SCOTLAND’s seed potatoes are highly prized, sought after by farmers across the world because our scientists, our farmers, and our climate deliver disease-free, reliable tubers.

Before Brexit, 77,000 tonnes of seed potato left our shores – with 20,000 of those tonnes heading to European nations. Seed potatoes from the UK are no longer allowed into the EU, and that is hitting Scottish businesses hard.

Andrew Skea’s farm lies in Auchterhouse, a little flurry of houses and fields which sweep from the Sidlaws towards Dundee. He specialises in heritage, organic, and conservation varieties which are hugely popular in Germany and Sweden.

“We used to sell 40 high-value varieties, but we have lost our exports completely – half of our sales,” he says. “We had a domestic market of 500 million people. That’s been cut to 50m. The UK market alone just isn’t enough to keep some varieties going. It took me 20 years to grow the business to have enough to sell to meet the demand.

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“Even if we got back into the EU, it would take me another 10 years to build it again – it would take three seasons to grow enough potatoes even to have the volume for the market. We kept hoping a resolution would be found which would allow us to trade with the EU again.”

There has been shock in the international community about the way in which Westminster has approached its obligations to the international treaty it signed with Europe.

There is a feeling among political observers that the European Union is using the valuable seed potato sector as leverage with the UK Government and there has been much dismay in the way politicians seem prepared to sacrifice farming – and our crucial food security – in the process.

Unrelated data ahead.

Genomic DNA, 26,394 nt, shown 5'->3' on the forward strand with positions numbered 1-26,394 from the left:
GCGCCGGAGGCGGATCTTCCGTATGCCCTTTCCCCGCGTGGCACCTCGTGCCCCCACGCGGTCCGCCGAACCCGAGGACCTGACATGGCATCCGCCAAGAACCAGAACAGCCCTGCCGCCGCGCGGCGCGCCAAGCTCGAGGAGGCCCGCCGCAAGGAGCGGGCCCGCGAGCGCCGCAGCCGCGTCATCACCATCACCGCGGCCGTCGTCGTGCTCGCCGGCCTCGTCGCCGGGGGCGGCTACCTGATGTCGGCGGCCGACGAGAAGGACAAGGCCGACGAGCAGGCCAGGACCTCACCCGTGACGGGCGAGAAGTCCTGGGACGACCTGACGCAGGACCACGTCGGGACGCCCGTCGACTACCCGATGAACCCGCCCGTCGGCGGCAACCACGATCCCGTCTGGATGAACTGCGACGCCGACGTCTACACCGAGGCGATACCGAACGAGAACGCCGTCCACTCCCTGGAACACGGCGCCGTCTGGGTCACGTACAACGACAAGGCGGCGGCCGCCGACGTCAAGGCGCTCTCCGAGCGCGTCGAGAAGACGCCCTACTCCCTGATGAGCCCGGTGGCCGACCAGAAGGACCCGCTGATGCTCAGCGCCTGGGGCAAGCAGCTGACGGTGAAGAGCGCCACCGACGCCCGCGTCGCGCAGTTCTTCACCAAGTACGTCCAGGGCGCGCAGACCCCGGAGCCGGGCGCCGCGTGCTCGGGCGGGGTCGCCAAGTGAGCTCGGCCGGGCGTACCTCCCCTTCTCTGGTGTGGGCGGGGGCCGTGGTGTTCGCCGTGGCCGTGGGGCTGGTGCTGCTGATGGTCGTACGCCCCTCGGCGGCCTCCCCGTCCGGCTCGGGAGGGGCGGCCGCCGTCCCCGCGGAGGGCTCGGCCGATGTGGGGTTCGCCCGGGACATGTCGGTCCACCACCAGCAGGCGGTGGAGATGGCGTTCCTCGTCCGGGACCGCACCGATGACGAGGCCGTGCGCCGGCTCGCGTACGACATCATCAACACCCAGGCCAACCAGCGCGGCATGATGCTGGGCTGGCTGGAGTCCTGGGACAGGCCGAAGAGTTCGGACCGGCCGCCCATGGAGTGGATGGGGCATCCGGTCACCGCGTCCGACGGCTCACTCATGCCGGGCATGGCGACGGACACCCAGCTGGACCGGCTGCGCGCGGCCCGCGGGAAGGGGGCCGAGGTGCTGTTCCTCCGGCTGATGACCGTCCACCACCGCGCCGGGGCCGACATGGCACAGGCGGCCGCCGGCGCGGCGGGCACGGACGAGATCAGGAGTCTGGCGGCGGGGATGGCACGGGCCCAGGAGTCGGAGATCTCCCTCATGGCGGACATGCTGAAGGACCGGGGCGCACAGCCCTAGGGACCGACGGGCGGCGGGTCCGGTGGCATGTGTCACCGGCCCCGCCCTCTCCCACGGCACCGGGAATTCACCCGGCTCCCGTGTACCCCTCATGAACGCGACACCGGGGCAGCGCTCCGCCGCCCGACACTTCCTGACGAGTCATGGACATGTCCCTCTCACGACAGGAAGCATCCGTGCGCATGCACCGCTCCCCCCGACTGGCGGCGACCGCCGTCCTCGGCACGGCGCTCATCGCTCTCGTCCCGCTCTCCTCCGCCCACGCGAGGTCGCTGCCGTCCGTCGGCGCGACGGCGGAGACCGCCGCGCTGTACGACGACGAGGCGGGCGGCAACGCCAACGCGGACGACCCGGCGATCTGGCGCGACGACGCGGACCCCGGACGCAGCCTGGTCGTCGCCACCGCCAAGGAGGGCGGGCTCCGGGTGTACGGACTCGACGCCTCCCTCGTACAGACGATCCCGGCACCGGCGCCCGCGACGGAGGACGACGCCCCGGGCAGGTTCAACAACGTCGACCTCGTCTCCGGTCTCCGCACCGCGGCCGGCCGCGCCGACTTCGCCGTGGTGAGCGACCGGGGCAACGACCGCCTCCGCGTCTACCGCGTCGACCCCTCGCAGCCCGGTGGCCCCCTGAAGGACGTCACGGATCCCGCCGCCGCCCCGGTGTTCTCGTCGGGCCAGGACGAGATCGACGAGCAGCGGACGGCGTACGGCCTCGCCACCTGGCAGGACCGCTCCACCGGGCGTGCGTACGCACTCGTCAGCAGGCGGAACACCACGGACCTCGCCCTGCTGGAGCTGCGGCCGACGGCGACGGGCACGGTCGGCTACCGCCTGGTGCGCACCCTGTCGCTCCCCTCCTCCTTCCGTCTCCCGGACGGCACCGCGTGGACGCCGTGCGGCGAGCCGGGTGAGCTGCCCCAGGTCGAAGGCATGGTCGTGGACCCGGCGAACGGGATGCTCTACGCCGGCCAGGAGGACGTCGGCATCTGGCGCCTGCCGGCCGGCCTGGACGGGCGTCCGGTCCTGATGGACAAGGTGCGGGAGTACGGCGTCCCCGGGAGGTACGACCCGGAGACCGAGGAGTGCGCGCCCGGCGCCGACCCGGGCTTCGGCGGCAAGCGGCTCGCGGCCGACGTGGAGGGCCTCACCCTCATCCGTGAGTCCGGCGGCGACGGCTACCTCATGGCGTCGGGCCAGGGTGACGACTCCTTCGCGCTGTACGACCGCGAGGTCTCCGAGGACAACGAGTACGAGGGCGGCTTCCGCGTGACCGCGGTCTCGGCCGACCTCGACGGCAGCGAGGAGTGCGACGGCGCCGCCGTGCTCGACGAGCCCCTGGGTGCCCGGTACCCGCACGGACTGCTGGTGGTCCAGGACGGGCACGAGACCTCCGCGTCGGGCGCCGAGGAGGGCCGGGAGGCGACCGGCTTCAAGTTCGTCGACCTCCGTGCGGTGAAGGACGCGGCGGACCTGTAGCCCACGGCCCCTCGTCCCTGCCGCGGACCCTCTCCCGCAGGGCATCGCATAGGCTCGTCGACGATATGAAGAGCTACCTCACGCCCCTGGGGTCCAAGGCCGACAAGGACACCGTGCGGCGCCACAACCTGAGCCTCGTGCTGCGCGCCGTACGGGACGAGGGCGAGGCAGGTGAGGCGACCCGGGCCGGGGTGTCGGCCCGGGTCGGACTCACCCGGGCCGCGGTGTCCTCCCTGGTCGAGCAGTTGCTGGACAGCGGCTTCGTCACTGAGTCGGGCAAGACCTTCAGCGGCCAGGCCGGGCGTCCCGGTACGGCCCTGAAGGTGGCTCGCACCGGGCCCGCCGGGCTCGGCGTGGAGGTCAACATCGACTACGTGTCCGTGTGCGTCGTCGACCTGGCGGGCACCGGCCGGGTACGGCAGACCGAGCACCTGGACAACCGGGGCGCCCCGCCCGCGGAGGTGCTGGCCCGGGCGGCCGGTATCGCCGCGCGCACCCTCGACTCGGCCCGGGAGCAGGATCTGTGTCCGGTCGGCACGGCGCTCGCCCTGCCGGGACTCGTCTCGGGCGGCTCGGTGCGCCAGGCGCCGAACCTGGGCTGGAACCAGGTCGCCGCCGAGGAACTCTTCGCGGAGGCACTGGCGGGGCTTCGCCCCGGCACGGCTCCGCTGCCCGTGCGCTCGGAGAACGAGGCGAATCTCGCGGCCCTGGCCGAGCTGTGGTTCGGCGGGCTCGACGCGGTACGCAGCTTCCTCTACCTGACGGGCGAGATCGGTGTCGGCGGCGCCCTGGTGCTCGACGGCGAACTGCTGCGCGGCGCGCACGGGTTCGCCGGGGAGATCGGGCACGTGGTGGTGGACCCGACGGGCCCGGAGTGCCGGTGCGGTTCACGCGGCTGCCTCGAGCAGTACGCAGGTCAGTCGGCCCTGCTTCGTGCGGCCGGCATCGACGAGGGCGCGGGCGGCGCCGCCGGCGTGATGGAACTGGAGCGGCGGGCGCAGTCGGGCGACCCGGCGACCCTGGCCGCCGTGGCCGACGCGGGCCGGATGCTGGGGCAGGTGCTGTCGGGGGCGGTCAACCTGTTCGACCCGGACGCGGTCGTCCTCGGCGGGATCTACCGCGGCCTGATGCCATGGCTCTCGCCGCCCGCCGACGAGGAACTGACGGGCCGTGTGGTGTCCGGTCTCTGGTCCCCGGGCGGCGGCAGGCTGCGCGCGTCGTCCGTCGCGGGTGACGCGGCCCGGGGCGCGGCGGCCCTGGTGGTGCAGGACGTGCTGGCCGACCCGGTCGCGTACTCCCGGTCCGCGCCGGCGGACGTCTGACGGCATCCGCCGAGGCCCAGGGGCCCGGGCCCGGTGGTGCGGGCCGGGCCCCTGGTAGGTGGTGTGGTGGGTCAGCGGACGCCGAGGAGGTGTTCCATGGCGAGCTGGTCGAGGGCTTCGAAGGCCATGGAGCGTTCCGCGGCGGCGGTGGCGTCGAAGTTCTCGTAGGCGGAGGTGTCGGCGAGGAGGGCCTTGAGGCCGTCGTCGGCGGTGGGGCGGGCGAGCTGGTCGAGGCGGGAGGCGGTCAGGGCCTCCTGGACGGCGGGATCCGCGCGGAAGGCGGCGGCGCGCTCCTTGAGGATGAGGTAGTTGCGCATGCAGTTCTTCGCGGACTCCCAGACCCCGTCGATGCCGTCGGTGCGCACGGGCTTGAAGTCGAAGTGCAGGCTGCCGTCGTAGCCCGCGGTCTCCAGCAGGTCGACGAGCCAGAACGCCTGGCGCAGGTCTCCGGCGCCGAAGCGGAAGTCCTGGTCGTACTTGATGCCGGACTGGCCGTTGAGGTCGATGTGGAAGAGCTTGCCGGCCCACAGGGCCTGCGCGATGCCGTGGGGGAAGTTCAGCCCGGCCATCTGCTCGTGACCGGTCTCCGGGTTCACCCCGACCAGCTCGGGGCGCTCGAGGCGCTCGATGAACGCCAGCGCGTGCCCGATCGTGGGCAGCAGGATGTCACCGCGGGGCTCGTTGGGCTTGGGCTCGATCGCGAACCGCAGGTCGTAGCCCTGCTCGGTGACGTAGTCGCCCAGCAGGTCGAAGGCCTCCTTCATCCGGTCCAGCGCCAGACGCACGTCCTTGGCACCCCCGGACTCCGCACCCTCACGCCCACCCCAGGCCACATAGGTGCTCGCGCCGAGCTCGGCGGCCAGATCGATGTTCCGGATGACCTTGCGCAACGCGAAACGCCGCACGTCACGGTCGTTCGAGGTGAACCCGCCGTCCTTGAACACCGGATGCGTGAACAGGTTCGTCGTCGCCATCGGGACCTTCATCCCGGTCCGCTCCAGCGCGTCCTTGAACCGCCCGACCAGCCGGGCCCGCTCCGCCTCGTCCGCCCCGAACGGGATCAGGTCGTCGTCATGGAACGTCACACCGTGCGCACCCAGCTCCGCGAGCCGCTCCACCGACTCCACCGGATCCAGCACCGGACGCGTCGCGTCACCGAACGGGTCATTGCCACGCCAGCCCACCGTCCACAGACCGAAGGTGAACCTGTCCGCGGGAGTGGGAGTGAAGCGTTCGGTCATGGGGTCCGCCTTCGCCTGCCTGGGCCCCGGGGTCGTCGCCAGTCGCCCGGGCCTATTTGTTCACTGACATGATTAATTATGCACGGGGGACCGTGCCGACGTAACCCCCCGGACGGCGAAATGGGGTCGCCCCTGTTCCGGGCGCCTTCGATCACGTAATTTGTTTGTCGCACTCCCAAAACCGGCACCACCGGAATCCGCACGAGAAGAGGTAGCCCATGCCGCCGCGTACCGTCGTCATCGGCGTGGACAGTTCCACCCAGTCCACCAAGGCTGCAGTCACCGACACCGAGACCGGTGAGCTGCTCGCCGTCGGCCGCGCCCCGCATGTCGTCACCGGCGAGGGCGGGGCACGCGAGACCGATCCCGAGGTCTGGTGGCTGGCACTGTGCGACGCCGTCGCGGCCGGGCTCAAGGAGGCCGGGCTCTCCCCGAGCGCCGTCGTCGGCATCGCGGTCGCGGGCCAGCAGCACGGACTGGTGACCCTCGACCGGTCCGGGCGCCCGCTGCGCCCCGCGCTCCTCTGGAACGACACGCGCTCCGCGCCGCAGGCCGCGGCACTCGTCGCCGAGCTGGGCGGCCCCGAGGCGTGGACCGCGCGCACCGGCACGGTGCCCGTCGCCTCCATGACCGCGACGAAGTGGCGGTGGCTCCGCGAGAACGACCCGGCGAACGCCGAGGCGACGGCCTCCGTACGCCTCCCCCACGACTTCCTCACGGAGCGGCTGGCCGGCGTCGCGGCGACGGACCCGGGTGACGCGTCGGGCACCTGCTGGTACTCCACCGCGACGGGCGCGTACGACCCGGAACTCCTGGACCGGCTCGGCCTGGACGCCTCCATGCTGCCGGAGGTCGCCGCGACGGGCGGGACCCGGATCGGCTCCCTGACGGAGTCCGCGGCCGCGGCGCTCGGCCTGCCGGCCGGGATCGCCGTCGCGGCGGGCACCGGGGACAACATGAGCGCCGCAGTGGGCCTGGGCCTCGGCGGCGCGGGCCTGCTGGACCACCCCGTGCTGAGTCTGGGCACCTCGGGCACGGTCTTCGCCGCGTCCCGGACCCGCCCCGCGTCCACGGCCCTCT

There was outrage recently when Scottish farmers learned the EU ban on seed potatoes was a one-way deal and that some English growers were importing seed potatoes from Europe, rather than from their Scottish counterparts. Andrew Connon, vice-president of the National Farmers’ Union of Scotland, said: “The UK Government is allowing this loophole rather than standing strong for Scottish farmers. We think the trade deal should be reciprocal.

“We need to sort it out but it all comes down to politics. The UK Government is in denial to reality, whether it is seed potatoes, trade deals, the lack of labour, or the impact of fuel costs on food production.”

Connon and his colleagues were over at the European Commission earlier this year, working to get Scottish seed potatoes back onto European farms. He said: “We told them, ‘this is an issue of food security’. Your farmers want our seed. We were told, ‘you chose to leave’.

“Then Defra [the UK Department for Environment, Farming and Rural Affairs] told us just to look for new markets. We have big challenges ahead of us.”

Back in Auchterhouse, Skea and his family are working hard to try to plug the huge gap left by the loss of European sales. They set up “The Potato House”, selling a range of organic and conservation seed potatoes directly to gardeners who appreciate the flavour and value of heritage varieties.

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“We used to go through intermediaries, garden centres and the like, but now we sell 60 varieties direct to the public online,” Skea said. “We sold 250,000 seed potatoes last year. It no way makes up for the European trade we have lost, and we have cut our range significantly, but it is a welcome addition. I feel I’m due some luck.”

We face an uncertain year ahead. Brexit, the war in Ukraine and the impact of climate change are hitting our farmers hard. The cost of producing food is rocketing.

The political choices which are causing the cost-of-living crisis are made in a London that refuses to listen. Perhaps it is little wonder that more people are reaching out to businesses like The Potato House and turning a patch of land over to tatties, that traditional Scottish mainstay.

Ruth Watson is the founder of the Keep Scotland the Brand campaign.